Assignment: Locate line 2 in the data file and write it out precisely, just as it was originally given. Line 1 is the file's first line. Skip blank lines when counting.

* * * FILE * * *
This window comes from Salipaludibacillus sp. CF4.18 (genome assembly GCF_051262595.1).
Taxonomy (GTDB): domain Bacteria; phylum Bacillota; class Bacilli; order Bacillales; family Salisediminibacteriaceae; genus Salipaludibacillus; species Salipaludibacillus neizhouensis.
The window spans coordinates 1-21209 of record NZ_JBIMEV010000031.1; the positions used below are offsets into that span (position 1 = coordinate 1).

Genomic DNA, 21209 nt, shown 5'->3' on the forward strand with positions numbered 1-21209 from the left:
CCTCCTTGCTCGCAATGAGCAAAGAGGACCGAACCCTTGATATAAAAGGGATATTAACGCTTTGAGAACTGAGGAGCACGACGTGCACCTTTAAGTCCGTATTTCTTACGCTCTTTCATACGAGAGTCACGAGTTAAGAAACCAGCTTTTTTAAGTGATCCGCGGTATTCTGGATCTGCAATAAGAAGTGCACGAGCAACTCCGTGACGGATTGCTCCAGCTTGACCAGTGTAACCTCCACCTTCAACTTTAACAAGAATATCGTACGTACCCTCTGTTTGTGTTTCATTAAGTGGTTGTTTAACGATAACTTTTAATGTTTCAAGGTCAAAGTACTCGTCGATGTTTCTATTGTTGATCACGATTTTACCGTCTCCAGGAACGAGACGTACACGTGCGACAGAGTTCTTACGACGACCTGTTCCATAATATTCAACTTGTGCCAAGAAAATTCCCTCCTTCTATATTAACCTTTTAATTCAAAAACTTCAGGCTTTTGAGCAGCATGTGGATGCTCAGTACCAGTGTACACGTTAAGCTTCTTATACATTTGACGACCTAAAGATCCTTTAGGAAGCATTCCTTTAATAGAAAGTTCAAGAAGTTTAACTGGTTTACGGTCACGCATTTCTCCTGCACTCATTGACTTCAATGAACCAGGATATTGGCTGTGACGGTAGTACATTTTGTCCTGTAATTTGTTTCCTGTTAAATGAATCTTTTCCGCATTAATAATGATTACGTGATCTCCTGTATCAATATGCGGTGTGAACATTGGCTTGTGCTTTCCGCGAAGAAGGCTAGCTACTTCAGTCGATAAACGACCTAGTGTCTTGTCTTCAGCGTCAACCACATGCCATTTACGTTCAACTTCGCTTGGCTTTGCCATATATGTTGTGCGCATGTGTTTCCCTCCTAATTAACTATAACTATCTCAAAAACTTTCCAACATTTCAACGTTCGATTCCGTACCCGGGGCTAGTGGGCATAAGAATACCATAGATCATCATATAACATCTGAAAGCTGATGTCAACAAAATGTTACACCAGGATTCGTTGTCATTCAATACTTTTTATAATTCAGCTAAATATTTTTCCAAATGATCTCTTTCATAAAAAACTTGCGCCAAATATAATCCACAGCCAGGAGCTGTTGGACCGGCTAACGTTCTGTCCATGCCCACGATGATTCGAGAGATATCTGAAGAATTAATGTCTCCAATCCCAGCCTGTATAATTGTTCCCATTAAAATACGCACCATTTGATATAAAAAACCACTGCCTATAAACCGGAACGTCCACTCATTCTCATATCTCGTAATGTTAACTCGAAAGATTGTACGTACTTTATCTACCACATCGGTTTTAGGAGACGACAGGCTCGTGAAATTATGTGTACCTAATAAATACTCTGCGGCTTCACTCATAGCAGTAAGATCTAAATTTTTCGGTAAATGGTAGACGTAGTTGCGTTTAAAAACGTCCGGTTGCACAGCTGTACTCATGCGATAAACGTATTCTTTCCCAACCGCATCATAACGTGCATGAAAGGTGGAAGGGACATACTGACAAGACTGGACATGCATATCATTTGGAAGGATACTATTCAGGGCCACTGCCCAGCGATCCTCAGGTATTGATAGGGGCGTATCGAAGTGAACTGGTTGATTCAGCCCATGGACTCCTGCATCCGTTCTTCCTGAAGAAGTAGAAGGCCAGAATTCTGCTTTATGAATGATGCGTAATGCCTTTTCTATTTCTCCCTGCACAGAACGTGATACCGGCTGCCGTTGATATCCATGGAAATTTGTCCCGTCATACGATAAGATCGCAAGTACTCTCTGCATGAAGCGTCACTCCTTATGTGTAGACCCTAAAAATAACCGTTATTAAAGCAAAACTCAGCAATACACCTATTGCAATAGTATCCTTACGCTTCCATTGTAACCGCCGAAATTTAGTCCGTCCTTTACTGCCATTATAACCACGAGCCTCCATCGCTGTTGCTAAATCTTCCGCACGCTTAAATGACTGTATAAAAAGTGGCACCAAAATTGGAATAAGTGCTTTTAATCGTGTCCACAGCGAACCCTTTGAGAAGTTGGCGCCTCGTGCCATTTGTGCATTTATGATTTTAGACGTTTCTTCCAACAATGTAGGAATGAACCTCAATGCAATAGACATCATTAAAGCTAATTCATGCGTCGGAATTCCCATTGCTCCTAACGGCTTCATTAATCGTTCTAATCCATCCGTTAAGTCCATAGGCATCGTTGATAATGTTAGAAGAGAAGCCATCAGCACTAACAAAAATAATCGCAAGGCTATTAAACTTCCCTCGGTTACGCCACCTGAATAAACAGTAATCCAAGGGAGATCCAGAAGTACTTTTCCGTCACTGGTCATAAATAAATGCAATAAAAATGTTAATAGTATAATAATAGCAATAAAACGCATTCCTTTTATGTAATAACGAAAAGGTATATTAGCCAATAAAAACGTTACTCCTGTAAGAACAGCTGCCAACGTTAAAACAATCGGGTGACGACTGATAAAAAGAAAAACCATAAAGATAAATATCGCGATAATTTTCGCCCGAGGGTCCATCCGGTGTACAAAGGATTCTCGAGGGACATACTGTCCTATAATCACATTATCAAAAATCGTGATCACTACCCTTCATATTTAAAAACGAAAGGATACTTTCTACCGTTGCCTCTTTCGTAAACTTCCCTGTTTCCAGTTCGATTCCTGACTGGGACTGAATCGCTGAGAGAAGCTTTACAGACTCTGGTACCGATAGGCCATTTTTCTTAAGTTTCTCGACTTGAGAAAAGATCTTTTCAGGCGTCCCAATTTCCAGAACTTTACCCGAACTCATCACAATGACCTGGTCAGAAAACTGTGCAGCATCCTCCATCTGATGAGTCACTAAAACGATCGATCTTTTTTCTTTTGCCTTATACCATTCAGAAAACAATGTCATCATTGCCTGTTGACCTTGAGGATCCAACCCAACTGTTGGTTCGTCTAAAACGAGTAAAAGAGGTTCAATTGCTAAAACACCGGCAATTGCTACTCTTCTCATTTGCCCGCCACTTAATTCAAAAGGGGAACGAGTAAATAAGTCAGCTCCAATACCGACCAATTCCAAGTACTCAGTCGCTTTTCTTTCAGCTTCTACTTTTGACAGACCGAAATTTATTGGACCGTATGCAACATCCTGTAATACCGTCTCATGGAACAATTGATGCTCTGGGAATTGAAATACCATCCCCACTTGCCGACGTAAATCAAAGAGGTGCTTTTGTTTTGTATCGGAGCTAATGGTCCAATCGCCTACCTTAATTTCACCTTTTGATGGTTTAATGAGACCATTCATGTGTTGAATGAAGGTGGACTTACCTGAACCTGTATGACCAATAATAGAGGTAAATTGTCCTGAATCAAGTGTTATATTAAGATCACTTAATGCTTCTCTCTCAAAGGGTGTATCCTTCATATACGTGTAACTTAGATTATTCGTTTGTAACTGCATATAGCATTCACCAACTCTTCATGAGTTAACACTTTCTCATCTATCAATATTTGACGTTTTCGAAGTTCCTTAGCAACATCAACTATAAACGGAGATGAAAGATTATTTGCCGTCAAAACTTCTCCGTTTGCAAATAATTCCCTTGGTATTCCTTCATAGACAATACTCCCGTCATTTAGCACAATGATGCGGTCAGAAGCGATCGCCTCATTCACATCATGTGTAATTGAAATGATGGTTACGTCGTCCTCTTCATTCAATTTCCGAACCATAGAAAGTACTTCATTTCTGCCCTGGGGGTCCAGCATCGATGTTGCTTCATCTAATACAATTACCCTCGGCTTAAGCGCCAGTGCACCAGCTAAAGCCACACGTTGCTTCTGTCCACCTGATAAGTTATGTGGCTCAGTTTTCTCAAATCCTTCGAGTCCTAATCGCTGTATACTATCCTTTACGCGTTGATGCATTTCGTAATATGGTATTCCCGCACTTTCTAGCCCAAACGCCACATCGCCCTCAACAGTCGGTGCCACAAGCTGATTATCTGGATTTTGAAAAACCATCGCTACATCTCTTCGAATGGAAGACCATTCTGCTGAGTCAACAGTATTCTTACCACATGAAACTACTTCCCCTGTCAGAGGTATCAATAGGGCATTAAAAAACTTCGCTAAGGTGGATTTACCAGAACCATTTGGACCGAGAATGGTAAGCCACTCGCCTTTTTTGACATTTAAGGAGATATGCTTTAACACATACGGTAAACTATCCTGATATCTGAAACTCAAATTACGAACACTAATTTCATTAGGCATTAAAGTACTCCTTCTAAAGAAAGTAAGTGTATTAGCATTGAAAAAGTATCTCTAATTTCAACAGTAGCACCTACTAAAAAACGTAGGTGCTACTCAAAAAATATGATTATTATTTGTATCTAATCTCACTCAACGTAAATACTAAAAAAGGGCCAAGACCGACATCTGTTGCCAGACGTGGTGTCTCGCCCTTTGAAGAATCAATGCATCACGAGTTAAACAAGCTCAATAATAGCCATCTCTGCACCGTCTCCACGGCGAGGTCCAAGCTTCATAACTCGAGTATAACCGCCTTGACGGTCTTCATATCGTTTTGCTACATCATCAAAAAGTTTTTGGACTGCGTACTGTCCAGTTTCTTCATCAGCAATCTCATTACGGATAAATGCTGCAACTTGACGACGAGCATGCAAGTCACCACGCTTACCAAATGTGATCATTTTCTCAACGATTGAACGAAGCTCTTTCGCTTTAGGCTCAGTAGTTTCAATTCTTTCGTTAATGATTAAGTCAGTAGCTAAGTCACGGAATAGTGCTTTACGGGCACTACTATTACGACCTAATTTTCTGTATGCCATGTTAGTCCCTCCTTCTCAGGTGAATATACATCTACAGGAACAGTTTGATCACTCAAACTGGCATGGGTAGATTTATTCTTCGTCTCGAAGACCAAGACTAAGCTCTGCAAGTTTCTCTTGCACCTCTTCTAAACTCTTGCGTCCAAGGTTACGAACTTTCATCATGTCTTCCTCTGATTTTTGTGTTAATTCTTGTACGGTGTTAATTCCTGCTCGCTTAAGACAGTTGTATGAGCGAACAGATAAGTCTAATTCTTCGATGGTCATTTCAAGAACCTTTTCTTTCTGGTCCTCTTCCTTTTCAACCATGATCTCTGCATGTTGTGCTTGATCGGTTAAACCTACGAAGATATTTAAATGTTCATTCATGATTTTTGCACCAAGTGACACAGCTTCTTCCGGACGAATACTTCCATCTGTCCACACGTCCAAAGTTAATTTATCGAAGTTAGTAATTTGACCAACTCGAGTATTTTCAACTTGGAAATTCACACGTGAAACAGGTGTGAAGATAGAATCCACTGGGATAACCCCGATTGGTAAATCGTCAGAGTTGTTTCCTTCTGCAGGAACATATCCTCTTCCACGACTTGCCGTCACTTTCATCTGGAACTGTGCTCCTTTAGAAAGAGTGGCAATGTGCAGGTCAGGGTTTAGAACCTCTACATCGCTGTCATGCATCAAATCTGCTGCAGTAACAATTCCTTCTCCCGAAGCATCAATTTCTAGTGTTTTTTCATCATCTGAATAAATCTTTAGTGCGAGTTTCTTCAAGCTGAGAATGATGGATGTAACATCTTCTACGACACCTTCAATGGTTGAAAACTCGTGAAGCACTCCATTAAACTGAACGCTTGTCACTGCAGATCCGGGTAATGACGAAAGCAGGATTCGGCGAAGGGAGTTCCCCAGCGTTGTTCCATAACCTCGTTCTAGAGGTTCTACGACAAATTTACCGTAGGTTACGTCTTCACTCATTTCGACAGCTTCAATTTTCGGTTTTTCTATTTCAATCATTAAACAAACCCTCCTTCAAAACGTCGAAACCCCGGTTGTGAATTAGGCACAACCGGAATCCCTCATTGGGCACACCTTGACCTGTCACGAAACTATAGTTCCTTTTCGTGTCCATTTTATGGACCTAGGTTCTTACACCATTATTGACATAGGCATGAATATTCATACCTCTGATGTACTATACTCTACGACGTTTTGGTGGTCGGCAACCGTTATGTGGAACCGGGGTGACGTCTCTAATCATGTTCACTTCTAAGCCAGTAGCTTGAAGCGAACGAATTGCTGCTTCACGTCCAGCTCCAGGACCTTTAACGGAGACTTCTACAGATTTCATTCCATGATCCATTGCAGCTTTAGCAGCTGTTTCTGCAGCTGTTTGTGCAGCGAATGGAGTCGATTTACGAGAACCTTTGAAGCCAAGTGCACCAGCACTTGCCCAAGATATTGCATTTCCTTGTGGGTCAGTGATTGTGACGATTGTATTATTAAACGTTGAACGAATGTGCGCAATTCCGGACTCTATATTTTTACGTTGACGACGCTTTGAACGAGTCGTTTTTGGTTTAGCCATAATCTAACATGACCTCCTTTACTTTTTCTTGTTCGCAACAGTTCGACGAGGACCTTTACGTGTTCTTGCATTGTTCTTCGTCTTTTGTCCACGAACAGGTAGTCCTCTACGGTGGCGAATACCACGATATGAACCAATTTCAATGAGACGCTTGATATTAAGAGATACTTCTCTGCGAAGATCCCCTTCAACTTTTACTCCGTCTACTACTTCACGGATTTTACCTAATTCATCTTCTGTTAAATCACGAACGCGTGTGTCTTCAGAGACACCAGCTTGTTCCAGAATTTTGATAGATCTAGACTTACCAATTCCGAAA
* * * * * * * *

Taxonomy (GTDB): domain Bacteria; phylum Bacillota; class Bacilli; order Bacillales; family Salisediminibacteriaceae; genus Salipaludibacillus; species Salipaludibacillus neizhouensis.